What is the difference? Psychotherapy, psychology, psychiatry
It can be difficult to understand exactly what each of these titles mean when it comes to searching for help. Navigating the mental health sector and searching for help in times of stress or crisis can be overwhelming and confusing. I have been frequently told by families that it feels as though the onus is on them to do the hard work or research, despite the consistent messaging out there to "just ask for help". The question becomes "where?", "ask who?", "how am I supposed to know what will be most helpful?".
To assist in the search, I will attempt to outline broadly the approaches of each discipline. This may provide some further understanding about which approach may be best suited for you and your family. I also offer free initial phone consultations during which I am happy to further discuss whether or not child psychotherapy may be suitable for your child and family.
A psychiatrist is a medical doctor who has trained to become a doctor, then further specialised in the field of psychiatry. This is a lengthy process which equips psychiatrists in understanding medically what may be occurring.
Psychiatrists are able to prescribe medication and a formal mental health diagnoses which may reduce the effects of mental illness and distress. Psychiatric care is often the first port-of-call in crisis situations, as it rapidly addresses the risk at hand to reduce overwhelming or dangerous distress. Contact with psychiatrists is often brief and clinical, requiring ongoing revision to discuss whether or not the medication provided is having a good effect.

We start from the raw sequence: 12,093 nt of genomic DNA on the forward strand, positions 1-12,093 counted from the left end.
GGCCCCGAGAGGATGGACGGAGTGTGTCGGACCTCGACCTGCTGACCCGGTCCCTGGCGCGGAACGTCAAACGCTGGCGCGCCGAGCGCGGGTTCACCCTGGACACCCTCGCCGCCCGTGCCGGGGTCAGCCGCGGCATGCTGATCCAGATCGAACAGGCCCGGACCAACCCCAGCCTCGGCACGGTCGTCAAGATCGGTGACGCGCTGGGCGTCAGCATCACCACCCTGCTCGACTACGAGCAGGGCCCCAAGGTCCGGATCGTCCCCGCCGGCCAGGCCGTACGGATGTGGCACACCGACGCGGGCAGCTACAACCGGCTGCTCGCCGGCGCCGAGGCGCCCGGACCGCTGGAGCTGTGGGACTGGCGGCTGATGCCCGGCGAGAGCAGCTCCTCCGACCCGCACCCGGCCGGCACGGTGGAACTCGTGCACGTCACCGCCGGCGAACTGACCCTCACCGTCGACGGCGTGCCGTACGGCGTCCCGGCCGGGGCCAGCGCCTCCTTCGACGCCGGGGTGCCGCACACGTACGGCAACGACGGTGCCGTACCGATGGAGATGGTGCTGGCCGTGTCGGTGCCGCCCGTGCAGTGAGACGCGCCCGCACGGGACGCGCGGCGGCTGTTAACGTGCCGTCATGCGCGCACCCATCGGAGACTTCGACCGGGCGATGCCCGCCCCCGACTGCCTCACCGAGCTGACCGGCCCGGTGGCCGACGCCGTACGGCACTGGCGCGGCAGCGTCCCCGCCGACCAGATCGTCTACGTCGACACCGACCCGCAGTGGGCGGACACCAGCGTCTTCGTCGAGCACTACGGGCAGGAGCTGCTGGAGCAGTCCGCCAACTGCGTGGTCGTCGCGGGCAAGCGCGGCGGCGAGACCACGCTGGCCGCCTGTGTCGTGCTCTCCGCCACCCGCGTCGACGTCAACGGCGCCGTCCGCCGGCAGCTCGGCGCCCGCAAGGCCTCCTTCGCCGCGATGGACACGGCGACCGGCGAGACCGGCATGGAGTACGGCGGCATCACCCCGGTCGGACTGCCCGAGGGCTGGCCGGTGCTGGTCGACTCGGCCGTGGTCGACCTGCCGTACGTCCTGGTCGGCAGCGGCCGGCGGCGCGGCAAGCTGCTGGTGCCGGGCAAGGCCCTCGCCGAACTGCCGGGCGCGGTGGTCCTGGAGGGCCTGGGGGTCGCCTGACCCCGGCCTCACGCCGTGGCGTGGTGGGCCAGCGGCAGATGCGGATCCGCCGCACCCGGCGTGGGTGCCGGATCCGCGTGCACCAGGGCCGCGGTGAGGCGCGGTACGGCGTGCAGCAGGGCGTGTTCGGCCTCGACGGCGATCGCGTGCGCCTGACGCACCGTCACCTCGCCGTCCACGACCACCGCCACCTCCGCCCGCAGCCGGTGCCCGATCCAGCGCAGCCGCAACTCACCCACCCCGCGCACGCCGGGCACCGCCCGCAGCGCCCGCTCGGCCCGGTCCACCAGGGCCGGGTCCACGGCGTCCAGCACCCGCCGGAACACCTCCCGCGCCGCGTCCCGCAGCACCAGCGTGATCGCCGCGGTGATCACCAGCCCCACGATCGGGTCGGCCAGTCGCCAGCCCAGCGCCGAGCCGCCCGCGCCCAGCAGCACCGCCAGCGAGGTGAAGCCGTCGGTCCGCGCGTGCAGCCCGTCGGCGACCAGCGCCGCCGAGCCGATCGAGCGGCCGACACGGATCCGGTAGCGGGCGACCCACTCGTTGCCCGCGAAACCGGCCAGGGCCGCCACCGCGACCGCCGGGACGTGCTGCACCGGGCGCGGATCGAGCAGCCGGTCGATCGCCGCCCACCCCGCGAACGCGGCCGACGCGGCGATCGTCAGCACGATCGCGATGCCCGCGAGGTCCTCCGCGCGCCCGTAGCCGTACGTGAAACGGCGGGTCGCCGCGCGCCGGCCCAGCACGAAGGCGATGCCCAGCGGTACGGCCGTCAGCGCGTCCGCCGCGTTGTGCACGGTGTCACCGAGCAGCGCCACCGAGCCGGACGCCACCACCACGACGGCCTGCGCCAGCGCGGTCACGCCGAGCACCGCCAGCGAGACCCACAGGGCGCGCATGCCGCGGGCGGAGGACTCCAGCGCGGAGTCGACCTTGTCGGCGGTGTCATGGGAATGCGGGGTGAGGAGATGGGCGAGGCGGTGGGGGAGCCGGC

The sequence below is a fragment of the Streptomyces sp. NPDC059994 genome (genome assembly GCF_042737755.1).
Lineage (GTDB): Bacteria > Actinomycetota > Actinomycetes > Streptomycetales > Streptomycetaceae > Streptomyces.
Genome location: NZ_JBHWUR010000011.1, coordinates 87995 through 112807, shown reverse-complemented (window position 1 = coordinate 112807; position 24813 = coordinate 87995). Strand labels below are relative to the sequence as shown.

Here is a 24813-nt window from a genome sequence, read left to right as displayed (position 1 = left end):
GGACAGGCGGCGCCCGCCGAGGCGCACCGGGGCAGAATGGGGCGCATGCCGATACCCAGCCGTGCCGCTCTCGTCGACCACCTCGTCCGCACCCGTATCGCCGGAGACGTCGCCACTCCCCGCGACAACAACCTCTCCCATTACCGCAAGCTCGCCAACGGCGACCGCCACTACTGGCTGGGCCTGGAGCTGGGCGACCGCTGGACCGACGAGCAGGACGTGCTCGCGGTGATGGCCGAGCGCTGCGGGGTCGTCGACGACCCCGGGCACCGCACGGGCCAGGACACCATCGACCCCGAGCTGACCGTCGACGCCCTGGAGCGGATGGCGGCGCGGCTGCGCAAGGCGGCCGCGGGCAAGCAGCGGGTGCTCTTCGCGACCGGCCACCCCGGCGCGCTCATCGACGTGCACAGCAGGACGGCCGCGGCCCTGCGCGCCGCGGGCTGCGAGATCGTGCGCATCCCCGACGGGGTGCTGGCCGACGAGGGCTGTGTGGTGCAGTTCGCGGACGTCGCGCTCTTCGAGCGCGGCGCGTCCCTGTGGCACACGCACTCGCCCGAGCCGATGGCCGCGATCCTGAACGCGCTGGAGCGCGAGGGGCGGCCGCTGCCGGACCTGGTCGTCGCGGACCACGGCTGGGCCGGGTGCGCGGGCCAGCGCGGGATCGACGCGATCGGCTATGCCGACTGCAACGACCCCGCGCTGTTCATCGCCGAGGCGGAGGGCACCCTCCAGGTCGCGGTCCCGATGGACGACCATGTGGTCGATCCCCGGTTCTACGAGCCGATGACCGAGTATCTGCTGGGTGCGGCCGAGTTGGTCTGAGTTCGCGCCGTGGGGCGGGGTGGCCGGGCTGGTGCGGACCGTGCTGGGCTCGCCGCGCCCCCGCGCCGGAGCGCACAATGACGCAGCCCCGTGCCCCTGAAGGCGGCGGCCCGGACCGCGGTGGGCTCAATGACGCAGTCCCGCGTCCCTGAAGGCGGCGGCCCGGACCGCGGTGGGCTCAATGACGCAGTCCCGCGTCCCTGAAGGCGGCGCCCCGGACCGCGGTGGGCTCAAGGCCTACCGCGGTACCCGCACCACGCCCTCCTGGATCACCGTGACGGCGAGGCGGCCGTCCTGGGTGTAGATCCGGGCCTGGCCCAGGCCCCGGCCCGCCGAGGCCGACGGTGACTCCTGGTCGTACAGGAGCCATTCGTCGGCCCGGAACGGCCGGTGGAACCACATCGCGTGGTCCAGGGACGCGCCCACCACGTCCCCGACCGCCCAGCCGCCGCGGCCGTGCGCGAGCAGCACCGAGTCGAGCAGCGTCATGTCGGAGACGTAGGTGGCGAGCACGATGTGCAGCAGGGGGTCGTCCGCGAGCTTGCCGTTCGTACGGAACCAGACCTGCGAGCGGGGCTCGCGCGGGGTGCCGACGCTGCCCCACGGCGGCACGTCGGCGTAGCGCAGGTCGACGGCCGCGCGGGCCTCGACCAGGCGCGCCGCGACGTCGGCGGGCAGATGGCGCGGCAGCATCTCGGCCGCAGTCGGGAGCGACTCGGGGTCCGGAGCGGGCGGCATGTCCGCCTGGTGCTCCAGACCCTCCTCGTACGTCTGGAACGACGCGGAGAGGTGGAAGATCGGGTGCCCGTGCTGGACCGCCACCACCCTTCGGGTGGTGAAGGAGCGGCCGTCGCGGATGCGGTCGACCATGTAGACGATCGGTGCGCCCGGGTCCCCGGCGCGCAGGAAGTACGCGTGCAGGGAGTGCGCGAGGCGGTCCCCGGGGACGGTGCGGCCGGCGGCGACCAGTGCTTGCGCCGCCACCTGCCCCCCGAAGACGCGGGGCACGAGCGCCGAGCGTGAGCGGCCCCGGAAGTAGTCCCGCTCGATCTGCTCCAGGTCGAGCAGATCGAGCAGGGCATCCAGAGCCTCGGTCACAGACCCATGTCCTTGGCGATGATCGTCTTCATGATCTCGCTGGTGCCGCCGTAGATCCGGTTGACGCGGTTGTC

Psychiatry may be useful for those with diagnosable mental illness. Resolving debilitating symptoms or immediately reducing distress can be necessary to maintain safety. Some people find that psychiatric medication can give them a much needed 'break' from their symptoms, allowing space for other healthy habits such as exercise or socialisation to re-emerge in their lives.
People can often feel, however, that the medication alone is not able to fully address the whole problem despite sometimes addressing the presenting symptom. Distinct from other forms of medicine in which a problem can be accurately addressed following clear protocols, psychiatric medicine is an ever-evolving practice in which there is not often a single or clear diagnostic pathway. That means, that although one psychiatrist may prescribe medication A to address one problem, another psychiatrist may prescribe medication B to address another which they think is more pressing. This trial-and-error process can leave families feeling hopeless and helpless, as though those in a position to help are not willing to 'do much' to really get to the root of what is going on.
Psychology is a behaviour-oriented, therapeutic practice which is often used in conjunction with psychiatry to provide both symptom management, and therapeutic input. Psychologists are often versed in a number of standardised techniques (like CBT or mindfulness) which map and address patterns of behaviours which need to be altered. Psychologists utilise a mixture of these techniques in a combination which feels most useful for their client. Some psychologists are able to give mental health diagnoses (like depression, or ADHD) however are not able to prescribe medication.
Advice from a psychologist can often involve a range of suggestions or templates which families can take home and attempt to integrate into their lives. This may include changes to routine, thinking or discipline. Psychologists are well versed in child development, which allows them to identify abnormal behaviours and teach coping mechanisms.
Psychology can be useful for those who want an answer to a problem. This can, however, feel as though it is too rigid. People often associate psychologists with 'homework', that is, they feel they are given many tips or suggestions of things they can do and are then expected to return home and practice these things. There is an element of truth to this; healthy habits are indeed conducive to health. However, at times of struggle, disconnect or overwhelm it can feel difficult to keep up with these practices. Psychologists can also practice psychotherapy and then work by integrating the two practices, but must complete separate trainings to do so.